Detective Comics #19

If "Detective Comics" hadn't started its renumbering with the launch of the New 52, then this month would have been "Detective Comics" #900. With that in mind, it's fun to see the company recognize that fact with a huge 80-page issue, complete with a lead story by John Layman and Jason Fabok titled, "The 900."

Featuring the return of Man-Bat to the re-launched DC universe (despite them already appearing in "Batman Incorporated," a fact that Layman works into the story), "Detective Comics" #19's lead story is exactly the sort of comic I've quickly grown to expect from Layman and Fabok. It uses classic Batman villains in a story that can be read as a one-off, but at the same time integrates it into their larger "Emperor Penguin" story arc. It's a clever way to keep building up a big story, but at the same time keep it from feeling overly long or drawn out.

"The 900" itself is another solid read. Layman has firmly cast the story of Man-Bat as a tragedy, something that often got lost with different interpretations of the character over the years. And while the science is a little odd in places, there's something wonderfully creepy about an airborne Man-Bat virus that makes this story zip along. A lot of the props have to go to Fabok this month, though; the scene in the convenience store at the start of the comic sets the tone perfectly with the horror of a forced transformation. Fabok captures the duo at just the right moment between human and Man-Bat, and it's a lovely "gotcha!" moment for the comic.

"The 900" also feels like "Detective Comics" is in some ways stepping to the front of the line as the Batman comic that deals the most with the other series being published. With "Batman" preparing to step into the past for "Zero Year" this choice makes sense, and here we get some glimpses into the fallout between Batman and his "family" of associates, as well as tie-ins to events from "Batman Incorporated," "Batwoman," and "Nightwing." Layman and Fabok juggle the challenges of a shared universe well here, and I feel like the line is in good hands with them.

The four back-up stories also all are good, with three of them tying in directly to "The 900." Layman and Andy Clarke gives us some more backstory to Kirk Langstrom, even as it also moves the story forward post-"The 900" conclusion. It helps flesh out both characters, and doesn't lose track of the tragedy nature of the first story even as it makes both of them a bit more sinister. Clarke's art is great here; highly detailed and realistic, but there's one scene in the lab (you'll know it when you see it) which is wonderfully twisted and warped. It's in such defiance to Clarke's normal adherence to reality that it jumps out as a result.

James Tynion IV and Mikel Janin are up next, with the one story that stands on its own. Their job is to bring Bane back into the New 52, and sticking it in this high-profile title (especially as the new lynchpin for the Batman line) makes sense enough. It's in many ways a prequel to an upcoming "Talon" storyline, as it links Bane to that title while taking the villain back to his roots. Those who fell in love with the character in "Secret Six" will be a little disappointed that his recasting has been discarded, but for people who only knew him from "The Dark Knight Rises" it'll be a bit more familiar a face here. It's a good story overall, with both Tynion and Janin turning in good looking and easily-flowing pages.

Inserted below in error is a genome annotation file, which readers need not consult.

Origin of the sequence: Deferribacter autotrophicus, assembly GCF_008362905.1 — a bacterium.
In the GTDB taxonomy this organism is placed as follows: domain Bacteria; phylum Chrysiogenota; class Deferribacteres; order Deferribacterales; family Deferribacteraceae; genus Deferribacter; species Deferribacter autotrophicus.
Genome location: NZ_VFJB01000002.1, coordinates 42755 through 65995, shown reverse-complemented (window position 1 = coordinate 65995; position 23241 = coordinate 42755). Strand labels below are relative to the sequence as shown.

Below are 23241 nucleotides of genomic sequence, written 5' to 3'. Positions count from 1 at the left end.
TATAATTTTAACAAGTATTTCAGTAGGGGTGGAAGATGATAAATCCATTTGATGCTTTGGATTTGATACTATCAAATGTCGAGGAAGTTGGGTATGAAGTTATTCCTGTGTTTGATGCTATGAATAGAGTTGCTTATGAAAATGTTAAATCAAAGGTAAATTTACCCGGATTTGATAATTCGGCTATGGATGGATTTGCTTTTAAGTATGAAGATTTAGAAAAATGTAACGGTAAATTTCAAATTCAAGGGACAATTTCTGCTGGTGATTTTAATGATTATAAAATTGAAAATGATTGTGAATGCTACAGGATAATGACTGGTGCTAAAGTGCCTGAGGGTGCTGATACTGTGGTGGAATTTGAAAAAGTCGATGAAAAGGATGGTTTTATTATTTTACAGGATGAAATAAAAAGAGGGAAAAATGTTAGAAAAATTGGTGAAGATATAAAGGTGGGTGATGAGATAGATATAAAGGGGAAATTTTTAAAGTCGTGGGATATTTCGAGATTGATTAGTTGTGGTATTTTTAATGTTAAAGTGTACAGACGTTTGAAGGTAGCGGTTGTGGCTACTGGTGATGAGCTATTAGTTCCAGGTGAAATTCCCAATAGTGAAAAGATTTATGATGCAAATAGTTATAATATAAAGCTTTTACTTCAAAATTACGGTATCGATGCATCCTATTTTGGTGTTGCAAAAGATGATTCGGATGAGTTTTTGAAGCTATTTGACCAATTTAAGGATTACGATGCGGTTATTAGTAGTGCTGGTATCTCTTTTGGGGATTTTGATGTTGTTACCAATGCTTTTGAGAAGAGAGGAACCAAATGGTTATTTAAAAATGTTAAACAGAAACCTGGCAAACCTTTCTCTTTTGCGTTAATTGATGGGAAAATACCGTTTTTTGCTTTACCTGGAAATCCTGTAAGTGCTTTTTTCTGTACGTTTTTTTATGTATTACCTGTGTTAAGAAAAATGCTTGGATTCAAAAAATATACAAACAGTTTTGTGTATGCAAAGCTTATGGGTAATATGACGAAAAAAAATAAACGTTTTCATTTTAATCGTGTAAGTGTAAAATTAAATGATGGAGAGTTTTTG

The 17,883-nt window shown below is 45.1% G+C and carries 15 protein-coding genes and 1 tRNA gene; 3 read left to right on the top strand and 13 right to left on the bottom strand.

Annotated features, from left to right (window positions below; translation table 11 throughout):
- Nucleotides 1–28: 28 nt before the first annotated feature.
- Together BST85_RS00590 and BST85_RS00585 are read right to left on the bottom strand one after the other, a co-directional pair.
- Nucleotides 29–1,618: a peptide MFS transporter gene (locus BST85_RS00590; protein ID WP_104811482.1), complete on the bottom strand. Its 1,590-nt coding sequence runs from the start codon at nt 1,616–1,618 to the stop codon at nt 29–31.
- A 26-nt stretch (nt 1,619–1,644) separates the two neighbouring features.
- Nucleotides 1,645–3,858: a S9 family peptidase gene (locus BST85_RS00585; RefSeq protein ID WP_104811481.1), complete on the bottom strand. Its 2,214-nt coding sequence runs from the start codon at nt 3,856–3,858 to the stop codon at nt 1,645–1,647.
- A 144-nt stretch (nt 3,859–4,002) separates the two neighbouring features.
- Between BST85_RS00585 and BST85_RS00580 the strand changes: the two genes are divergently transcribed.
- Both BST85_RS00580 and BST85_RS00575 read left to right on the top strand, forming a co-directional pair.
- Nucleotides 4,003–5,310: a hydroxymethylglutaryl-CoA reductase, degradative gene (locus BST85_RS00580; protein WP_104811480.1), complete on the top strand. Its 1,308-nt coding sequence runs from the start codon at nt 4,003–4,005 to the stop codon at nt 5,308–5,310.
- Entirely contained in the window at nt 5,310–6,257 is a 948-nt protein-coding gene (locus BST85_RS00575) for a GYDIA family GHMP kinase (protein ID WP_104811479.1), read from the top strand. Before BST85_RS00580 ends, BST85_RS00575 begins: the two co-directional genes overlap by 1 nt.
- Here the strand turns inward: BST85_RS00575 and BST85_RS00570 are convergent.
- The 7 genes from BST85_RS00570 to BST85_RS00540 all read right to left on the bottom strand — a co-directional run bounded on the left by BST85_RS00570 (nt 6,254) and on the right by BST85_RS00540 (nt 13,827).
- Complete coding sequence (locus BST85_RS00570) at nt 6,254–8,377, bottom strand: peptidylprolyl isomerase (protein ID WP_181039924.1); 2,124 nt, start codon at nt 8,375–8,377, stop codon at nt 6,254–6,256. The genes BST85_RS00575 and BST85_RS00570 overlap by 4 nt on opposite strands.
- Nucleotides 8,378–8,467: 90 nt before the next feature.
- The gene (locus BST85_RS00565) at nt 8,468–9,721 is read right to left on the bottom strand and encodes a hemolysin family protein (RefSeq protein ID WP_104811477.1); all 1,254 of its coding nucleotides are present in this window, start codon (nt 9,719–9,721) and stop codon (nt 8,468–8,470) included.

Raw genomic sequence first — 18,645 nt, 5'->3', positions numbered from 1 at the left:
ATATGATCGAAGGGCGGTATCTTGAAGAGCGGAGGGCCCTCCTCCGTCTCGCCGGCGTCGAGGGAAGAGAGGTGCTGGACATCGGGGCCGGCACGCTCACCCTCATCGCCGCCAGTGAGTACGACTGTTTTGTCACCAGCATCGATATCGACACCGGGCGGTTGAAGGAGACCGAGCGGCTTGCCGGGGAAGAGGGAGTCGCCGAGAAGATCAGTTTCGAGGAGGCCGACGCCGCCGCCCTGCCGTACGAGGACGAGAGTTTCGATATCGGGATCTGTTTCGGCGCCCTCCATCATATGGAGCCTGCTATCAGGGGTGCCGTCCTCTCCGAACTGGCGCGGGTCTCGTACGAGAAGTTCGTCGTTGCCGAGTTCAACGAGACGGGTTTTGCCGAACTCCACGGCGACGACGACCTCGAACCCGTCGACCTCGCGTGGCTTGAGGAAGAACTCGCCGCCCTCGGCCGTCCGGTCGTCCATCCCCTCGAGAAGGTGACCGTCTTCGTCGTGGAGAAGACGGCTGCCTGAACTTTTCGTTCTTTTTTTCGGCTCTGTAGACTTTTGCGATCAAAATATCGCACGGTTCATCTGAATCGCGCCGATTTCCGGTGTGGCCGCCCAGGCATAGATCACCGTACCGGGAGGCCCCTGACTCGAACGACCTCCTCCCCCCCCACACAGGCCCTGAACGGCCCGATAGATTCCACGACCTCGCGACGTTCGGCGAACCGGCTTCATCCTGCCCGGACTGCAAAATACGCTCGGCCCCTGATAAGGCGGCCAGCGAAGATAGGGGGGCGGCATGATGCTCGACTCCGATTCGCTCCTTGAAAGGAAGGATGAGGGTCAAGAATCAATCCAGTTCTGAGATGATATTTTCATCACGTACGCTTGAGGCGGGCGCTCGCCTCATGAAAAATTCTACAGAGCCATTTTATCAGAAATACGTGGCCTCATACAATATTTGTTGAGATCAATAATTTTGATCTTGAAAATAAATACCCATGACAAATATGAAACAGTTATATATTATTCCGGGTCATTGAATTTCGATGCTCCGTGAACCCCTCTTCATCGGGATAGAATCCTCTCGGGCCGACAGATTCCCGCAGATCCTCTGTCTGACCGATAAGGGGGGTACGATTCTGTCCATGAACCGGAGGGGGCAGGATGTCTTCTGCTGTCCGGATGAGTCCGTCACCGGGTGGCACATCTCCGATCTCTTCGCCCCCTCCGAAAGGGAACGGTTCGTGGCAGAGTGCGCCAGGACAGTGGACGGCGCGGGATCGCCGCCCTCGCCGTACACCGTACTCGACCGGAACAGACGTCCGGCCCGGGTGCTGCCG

Layman and Henrik Jonsson team up for the next story, one that follows up a bit more on the overall "Emperor Penguin" storyline that's touched on in "The 900" even as it takes place during the outbreak of Man-Bats. It's another fun reminder from Layman on how Emperor Penguin uses the plethora of villains in Gotham City to his advantage, even as we see just what Penguin's been up to in the meantime. More importantly, though, I think this is Jonsson's best art I've seen yet. Penguin's lined, squinting face looks a little old and weary, which fits in well with what he's going through in this story. I love the tuxedo-and-swirly-head look of new villain Headlamp here, and the Man-Bats also look sufficiently scary. This is the third comic I've seen Jonsson draw, and I'm pleased to see that everything has visually clicked into place. More comics like this from Jonsson, please.

Last up is a story where Layman and Jason Masters give us a few of "The 900" through the eyes of the Gotham City Police Department. It's a short but pleasing story about what happens when a police officer is caught up in the Man-Bat virus; the script is nice and it gives us a glimpse into a group of characters that all feel real. It's also nice to see Masters (probably best known for assisting Chris Bunham with a few pages of the last couple issues of "Batman Incorporated") get to draw a complete story. It's a very clean and crisp style, and considering this is a story where a lot of it is set in a hospital room, it's got a strong sense of storytelling. I'm definitely down for getting more art from Masters down the line.

"Detective Comics" #19 works very well; I appreciated that three of the four back-up stories tied directly into the main feature, something you rarely see in anniversary issues of this size. More importantly, all of the stories here were fun. There are dark moments in most of them, sure, but Layman in particular never loses sight of the fact that you're supposed to be enjoying the experience of reading this comic. All in all, another victory for the new "Detective Comics" creative team, as well as all of the creative guest-stars. (And for those who like such things, there are even a bunch of bonus pin-ups included.) This is a nice way to turn 900.

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